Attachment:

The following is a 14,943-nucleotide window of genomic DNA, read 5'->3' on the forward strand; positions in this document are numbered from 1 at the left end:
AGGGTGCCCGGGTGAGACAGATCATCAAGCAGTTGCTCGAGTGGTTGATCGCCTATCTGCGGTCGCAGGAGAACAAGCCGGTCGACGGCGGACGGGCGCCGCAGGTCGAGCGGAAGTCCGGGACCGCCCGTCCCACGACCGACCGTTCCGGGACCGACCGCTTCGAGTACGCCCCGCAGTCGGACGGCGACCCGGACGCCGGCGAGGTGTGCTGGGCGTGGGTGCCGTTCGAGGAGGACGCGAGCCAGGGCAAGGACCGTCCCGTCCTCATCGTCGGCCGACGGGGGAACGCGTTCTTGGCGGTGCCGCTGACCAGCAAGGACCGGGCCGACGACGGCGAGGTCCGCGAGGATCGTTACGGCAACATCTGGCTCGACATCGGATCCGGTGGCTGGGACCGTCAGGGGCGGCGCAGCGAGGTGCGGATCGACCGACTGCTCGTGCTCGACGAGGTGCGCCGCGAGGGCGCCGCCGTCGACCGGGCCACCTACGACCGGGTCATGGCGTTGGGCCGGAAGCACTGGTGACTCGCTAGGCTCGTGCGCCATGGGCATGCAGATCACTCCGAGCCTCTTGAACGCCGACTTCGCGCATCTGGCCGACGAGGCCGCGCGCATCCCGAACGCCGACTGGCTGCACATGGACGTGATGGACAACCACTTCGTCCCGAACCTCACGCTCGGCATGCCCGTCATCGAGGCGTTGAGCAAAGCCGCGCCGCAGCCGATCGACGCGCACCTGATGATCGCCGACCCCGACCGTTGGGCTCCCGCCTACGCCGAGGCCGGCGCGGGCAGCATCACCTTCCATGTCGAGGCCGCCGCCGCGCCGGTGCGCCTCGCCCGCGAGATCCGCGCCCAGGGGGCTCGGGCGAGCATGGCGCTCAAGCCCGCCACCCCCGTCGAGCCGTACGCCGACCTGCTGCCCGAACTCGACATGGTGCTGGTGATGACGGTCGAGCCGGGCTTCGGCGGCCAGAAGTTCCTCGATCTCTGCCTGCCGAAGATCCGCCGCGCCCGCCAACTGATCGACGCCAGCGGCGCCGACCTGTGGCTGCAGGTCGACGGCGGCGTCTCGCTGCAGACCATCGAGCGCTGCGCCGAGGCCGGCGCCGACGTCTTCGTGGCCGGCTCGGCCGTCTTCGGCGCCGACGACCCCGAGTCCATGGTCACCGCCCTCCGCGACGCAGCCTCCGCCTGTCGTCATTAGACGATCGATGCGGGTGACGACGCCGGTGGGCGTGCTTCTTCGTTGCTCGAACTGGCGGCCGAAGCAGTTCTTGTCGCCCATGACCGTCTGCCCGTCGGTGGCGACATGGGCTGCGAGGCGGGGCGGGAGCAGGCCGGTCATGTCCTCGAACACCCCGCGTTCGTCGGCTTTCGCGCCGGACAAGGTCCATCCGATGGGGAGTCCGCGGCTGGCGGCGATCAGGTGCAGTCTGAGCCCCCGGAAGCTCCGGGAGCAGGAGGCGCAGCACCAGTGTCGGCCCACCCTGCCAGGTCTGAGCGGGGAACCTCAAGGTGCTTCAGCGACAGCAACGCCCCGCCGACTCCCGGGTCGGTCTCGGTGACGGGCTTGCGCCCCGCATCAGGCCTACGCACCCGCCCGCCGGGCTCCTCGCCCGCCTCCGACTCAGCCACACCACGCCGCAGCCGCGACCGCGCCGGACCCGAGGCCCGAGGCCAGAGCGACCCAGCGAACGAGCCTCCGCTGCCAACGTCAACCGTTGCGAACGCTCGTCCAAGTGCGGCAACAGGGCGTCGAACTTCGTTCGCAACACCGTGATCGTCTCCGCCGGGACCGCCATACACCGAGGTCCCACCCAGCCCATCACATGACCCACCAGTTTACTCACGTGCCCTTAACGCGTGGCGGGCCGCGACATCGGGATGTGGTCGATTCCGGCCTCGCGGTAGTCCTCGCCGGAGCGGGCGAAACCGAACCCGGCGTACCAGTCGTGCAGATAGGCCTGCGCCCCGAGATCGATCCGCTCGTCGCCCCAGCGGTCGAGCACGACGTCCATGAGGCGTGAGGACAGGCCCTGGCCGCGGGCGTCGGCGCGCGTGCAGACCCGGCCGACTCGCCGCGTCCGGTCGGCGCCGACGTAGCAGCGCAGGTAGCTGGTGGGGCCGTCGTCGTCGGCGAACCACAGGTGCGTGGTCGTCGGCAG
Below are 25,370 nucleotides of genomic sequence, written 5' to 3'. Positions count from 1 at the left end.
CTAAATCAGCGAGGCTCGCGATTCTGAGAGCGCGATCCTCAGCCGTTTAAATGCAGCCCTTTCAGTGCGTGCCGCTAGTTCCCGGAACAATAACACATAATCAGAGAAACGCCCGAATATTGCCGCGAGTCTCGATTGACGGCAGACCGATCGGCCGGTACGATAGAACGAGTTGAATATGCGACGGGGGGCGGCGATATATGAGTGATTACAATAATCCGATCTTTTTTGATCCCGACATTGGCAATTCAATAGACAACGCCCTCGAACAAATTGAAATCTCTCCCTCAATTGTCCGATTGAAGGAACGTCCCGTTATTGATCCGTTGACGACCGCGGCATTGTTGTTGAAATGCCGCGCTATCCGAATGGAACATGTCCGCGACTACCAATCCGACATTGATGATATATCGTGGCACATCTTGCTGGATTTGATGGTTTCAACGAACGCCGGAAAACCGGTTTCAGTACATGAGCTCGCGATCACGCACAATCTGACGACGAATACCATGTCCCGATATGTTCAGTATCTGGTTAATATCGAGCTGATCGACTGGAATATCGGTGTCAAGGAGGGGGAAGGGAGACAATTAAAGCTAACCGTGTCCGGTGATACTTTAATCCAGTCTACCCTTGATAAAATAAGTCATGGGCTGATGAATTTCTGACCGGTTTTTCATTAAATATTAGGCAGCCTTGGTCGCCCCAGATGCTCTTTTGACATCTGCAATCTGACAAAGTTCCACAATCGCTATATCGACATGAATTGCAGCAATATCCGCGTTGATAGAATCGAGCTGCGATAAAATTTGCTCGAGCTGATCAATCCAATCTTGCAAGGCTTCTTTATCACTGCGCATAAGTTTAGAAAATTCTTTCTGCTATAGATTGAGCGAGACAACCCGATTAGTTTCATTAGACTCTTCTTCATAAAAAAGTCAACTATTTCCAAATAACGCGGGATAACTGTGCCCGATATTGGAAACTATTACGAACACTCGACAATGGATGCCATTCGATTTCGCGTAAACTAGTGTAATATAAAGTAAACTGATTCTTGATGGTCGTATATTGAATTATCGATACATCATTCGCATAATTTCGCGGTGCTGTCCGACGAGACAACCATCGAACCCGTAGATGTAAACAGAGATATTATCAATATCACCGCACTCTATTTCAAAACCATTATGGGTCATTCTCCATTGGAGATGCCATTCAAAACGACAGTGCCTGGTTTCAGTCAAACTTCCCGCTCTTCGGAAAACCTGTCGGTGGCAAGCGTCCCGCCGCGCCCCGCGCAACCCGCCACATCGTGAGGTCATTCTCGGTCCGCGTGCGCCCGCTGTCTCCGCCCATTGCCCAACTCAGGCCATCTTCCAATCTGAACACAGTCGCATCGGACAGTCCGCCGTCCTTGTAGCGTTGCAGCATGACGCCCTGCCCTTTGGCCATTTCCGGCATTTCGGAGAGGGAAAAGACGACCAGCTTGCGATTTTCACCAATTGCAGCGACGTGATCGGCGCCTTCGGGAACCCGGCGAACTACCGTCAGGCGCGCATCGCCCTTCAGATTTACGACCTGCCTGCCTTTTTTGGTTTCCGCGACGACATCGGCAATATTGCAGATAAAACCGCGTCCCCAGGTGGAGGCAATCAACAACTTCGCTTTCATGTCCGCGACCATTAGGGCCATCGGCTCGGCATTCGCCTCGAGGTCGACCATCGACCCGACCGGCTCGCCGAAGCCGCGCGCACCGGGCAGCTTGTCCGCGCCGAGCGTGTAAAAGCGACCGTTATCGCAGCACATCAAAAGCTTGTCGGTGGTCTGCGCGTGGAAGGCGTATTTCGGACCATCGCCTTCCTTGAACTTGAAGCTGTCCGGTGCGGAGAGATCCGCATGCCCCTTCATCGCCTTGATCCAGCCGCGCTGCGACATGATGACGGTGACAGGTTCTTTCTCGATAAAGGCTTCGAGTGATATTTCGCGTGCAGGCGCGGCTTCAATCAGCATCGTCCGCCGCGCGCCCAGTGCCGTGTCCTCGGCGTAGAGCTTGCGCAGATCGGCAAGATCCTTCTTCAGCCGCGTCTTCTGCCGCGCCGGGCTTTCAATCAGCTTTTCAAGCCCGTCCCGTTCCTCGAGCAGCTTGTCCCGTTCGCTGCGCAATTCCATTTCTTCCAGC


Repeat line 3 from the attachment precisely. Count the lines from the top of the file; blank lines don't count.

Below are 25,370 nucleotides of genomic sequence, written 5' to 3'. Positions count from 1 at the left end.